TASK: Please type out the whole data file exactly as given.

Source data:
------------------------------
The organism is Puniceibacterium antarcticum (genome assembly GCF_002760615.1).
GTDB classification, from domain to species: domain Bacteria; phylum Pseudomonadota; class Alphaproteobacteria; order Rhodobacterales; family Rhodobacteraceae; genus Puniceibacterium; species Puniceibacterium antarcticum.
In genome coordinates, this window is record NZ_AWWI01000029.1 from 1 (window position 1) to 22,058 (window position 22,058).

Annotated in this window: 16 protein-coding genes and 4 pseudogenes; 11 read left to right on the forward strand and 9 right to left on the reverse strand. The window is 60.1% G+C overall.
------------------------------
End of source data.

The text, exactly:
The organism is Puniceibacterium antarcticum (genome assembly GCF_002760615.1).
GTDB classification, from domain to species: domain Bacteria; phylum Pseudomonadota; class Alphaproteobacteria; order Rhodobacterales; family Rhodobacteraceae; genus Puniceibacterium; species Puniceibacterium antarcticum.
In genome coordinates, this window is record NZ_AWWI01000029.1 from 1 (window position 1) to 22,058 (window position 22,058).

Annotated in this window: 16 protein-coding genes and 4 pseudogenes; 11 read left to right on the forward strand and 9 right to left on the reverse strand. The window is 60.1% G+C overall.